Review of ‘Love Lives Beyond The Tomb’ CD by John Quinn
I’ve long admired the songs – and indeed the other music – of Ian Venables and I’ve come to regard him as the pre-eminent heir to Gurney and Finzi as a composer of English song. In saying that, I’m thinking not just of the musical aspect, though his vocal melodies are consistently pleasing and his piano parts engrossing. I also have in mind his discerning eye when it comes to the selection of texts to set. He often lights upon a text which, at first glance, is not an obvious choice for musical setting and which has been overlooked by other composers but unfailingly he enhances and illuminates the words through the music to which he sets them. So, a new CD of songs, including recorded premieres of two important song cycles, is a prospect to set the pulse racing.
The disc opens with six individual songs performed by soprano Mary Bevan partnered by pianist Graham J. Lloyd. Signum don’t make it clear whether these are first recordings but they may well be: I can’t find any rival versions on any of the Venables discs I own. As Graham Lloyd points out in his notes, all of them were conceived for soprano voice and it seems to me that in Mary Bevan they have found their ideal interpreter.
The Way Through sets lines by the contemporary poet Jennifer Andrews. Right from the start, Graham Lloyd distils a very poetic atmosphere in the piano introduction and Mary Bevan picks up on this ambience seamlessly. The song is an essay in recollective melancholy and Bevan sings it most expressively. She offers an exquisite performance of Aurelia, a setting of a Robert Nichols poem. Here. the vocal line is slow and sensuous and I would describe the music as tenderly loving, which complements the sentiments of the poem. For Chamber Music III Venables turned to the poetry of James Joyce. I’m afraid I usually find Joyce’s poetry a very tough nut to crack. These particular words are perhaps easier to understand than some Joyce that I’ve encountered but they still present a challenge. On one level, that of immediate appeal, the song is gorgeous but I’m sure that as yet I’m a long way from fully unlocking it. Graham Lloyd’s pianistic touch is expertly sensitive.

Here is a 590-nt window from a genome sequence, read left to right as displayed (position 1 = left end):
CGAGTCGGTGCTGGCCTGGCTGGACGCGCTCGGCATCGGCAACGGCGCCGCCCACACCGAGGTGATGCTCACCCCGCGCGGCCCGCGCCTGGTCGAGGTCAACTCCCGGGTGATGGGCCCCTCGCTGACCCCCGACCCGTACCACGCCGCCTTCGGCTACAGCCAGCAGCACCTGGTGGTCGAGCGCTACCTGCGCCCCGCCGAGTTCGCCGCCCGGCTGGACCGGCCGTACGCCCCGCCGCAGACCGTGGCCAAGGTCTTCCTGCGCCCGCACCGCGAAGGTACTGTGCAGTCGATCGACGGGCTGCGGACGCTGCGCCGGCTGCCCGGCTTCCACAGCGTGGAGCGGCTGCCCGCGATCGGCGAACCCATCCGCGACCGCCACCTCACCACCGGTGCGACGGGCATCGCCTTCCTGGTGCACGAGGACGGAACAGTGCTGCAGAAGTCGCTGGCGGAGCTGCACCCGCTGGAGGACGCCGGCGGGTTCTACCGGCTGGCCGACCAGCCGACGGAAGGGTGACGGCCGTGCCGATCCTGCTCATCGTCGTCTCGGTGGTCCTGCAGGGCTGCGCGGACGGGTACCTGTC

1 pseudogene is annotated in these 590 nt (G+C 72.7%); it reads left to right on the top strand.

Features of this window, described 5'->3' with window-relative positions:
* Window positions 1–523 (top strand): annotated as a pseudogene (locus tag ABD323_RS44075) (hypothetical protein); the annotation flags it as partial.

Love lives beyond the tomb, which furnishes the title of the album, was written at the request of Lady Trudy Bliss to celebrate her 100th birthday in 2004. The poem which she herself chose, by John Clare, was her favourite. What Graham Lloyd aptly describes as the “playful piano introduction” means that the listener is somewhat surprised by the start of the slow, sensuous vocal line which coincides with a shift from major to minor. The poem is in six stanzas and for the middle two the playful mood reasserts itself but then there’s a gradual return, beautifully managed, to the mood and music of the opening stanzas. This is a lovely song. The setting of Edward Thomas’s poem It Rains is suffused with intense melancholy. There’s a wonderful melodic flow in this song and the music seems to me to fit the words like a glove. Mary Bevan’s group concludes with I caught the changes of the year which sets a poem by John Drinkwater. This is another slow, expressive song which Mary Bevan and Graham Lloyd deliver most poetically.